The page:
Currently, 11 soccer tournaments are held each year at Cownie Soccer Park, the report said. That could increase to 20 if the expansion occurred, the report said. Overall, the complex attracts about 199,000 spectators a year. That could increase to 377,820 the first year of an expansion, the study said.

Cownie Soccer Park operates at an annual deficit of $262,700, report said. If the expansion occurred, the park could realize a net income of $51,700 in the second year of operations.

Council members Monday, while acknowledging that paying for an expansion would require a partnership with the private sector, were supportive of expanding Cownie Soccer Park.

"I hope that we pursue this and do it rapidly, at least to the next level of understanding about the costs and where we would get the money and how we would fund it," said Councilman Chris Coleman, who is leaving the council at the end of the year. "I think this is necessary. … We just don’t have a facility to bring major soccer tournaments here anymore.

"I think we need to get out in front and show some enthusiasm for this."

At this afternoon’s council meeting, members plan to discuss what steps to take next in determining whether to move forward in expanding Cownie Soccer Park.

If the city of Des Moines wants to attract national soccer tournaments, it needs to double the size of Cownie Soccer Park and add at least six fields with synthetic turf, according to a feasibility study released at Monday’s City Council workshop.

The cost of the expansion was estimated at $30 million, but it will likely be more when the expense of acquiring land and adding other improvements is included, the study said.

The city would recoup the costs over 20 years through income from registrations, rentals, camps, concessions, advertising, hotel-motel sales tax and other city taxes, according to a feasibility study by CHA Consultants of Kansas City, Mo. and Conventions Sports and Leisure International, based in Minneapolis.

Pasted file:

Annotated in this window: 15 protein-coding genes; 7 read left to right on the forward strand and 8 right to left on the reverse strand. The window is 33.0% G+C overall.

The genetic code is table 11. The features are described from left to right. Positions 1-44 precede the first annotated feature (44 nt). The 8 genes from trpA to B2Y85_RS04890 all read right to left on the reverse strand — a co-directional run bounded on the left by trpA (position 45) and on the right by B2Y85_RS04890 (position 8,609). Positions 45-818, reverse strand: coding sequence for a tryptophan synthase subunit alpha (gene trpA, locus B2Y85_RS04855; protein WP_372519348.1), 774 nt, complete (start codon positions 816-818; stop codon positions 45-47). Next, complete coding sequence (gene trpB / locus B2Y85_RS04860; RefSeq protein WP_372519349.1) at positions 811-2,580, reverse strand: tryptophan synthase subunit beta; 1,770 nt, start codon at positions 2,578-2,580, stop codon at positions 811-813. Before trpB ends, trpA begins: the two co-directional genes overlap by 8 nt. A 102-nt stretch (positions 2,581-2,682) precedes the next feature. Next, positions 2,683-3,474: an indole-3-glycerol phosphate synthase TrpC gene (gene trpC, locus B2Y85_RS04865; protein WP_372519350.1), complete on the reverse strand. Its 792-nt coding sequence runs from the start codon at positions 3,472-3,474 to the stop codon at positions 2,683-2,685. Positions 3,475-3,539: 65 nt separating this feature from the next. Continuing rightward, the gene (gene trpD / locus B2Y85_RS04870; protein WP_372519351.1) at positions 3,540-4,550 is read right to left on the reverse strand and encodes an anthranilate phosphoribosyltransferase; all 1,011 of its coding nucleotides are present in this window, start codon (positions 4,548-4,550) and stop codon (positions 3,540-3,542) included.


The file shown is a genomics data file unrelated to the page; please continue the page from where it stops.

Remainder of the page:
"All around the country communities are investing in projects," said Bill Krueger of Conventions Sports and Leisure. "Cownie fields is very highly regarded across the country … [but] many tournament organizers and directors are actually looking for complexes that have at least a significant deployment of synthetic turf."

Ben Page, director of Des Moines’ parks and recreation department, told council members that the city in recent years has had difficulty attracting national soccer tournaments. Other communities have expanded their soccer complexes and added synthetic turf, which can be used year-round, he said.

James W. Cownie Soccer Park, which opened in 1998 at 2501 S.E. 22nd St., includes 12 regulation-size soccer fields, four of which include lights and scoreboards. Grand View and Drake universities use the fields, as do East, Lincoln and Roosevelt high schools. Events such as the state boys’ and girls’ soccer tournaments and Menace Midwest Invitational are held at the complex.